Heavy lies the crown. Never is this maxim more apparent than LeBron James' first couple of weeks with the Los Angeles Lakers. After four suspects were arrested following a series of high-profile Hollywood robberies in the Los Angeles area—with victims like Rihanna, Christina Milian and Yasiel Puig—James' name was found on a list targeting 12 other celebrities, including Matt Damon and Viola Davis.

LeBron, father to three, isn't waving off the situation as lucky because the four suspects are now in custody. No, he's reportedly turned his Hollywood mansion into a bunker, adding 10 armed guards to the staff, including some off-duty police offers, TMZ says. The NBA's own security team is also involved in the plans to protect the biggest name in the league today.

The arrests and heightened security come after a mural of James was defaced over the summer shortly after he announced his decision to sign long term with the purple and gold. And it comes less than two years after James' L.A. home was defaced with racist invective. Thankfully, he wasn't home at the time, but while 10 armed security guards might sound like overkill to many of us, when it comes to your family, there's no such thing as too safe.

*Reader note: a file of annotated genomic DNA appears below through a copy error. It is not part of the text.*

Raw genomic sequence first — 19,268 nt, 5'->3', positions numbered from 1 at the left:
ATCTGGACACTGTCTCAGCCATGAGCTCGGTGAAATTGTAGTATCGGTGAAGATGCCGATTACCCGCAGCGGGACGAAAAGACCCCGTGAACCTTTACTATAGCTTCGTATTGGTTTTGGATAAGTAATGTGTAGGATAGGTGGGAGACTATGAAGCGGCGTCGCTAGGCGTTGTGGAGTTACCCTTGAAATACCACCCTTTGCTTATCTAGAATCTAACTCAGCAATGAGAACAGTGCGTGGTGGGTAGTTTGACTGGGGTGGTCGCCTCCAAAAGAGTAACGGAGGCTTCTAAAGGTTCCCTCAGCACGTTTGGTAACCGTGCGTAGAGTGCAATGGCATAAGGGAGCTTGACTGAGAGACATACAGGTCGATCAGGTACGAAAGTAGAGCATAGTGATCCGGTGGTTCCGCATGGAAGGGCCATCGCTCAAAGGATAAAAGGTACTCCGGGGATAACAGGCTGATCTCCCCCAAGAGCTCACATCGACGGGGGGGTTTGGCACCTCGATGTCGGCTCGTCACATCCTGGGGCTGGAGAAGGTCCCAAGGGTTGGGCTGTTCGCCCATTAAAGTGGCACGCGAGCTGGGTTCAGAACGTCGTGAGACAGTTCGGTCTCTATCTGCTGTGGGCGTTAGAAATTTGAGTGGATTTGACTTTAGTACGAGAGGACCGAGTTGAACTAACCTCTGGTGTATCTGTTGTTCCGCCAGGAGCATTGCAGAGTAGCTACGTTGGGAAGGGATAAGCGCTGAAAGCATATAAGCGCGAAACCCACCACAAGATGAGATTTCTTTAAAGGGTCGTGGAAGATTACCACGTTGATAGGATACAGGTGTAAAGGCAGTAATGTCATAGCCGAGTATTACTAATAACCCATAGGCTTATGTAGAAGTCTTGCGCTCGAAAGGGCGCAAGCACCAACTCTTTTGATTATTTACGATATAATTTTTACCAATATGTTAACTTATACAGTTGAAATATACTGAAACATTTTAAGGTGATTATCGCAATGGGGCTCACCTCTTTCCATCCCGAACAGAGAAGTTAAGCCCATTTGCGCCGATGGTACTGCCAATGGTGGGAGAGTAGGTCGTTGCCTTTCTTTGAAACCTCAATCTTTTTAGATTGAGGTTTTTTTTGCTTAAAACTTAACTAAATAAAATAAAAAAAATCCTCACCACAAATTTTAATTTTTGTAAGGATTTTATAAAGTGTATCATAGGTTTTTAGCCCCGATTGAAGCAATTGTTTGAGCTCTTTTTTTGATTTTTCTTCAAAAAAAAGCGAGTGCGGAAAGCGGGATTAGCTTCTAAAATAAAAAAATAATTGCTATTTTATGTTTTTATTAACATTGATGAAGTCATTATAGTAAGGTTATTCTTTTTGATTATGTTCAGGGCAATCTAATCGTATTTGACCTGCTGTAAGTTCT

James' increased security stems from his inclusion on the list of future targets for the suspected robbers, and the LAPD says there are more people at large involved with the robberies still in the area.

However, security remains important for a different reason when it comes to LeBron. As James said after the n-word was painted on his property a little over a year ago, "No matter how much money you have, no matter how famous you are, no matter how many people admire you, being black in America is tough." For a certain segment of society, that might sound self-aggrandizing, but James isn't wrong. And while the pigment of his skin doesn't appear to be the reason he was targeted by these burglars, it doesn't change the sad reality for him and his family, especially when you consider some of the vitriol he still inspires on social media.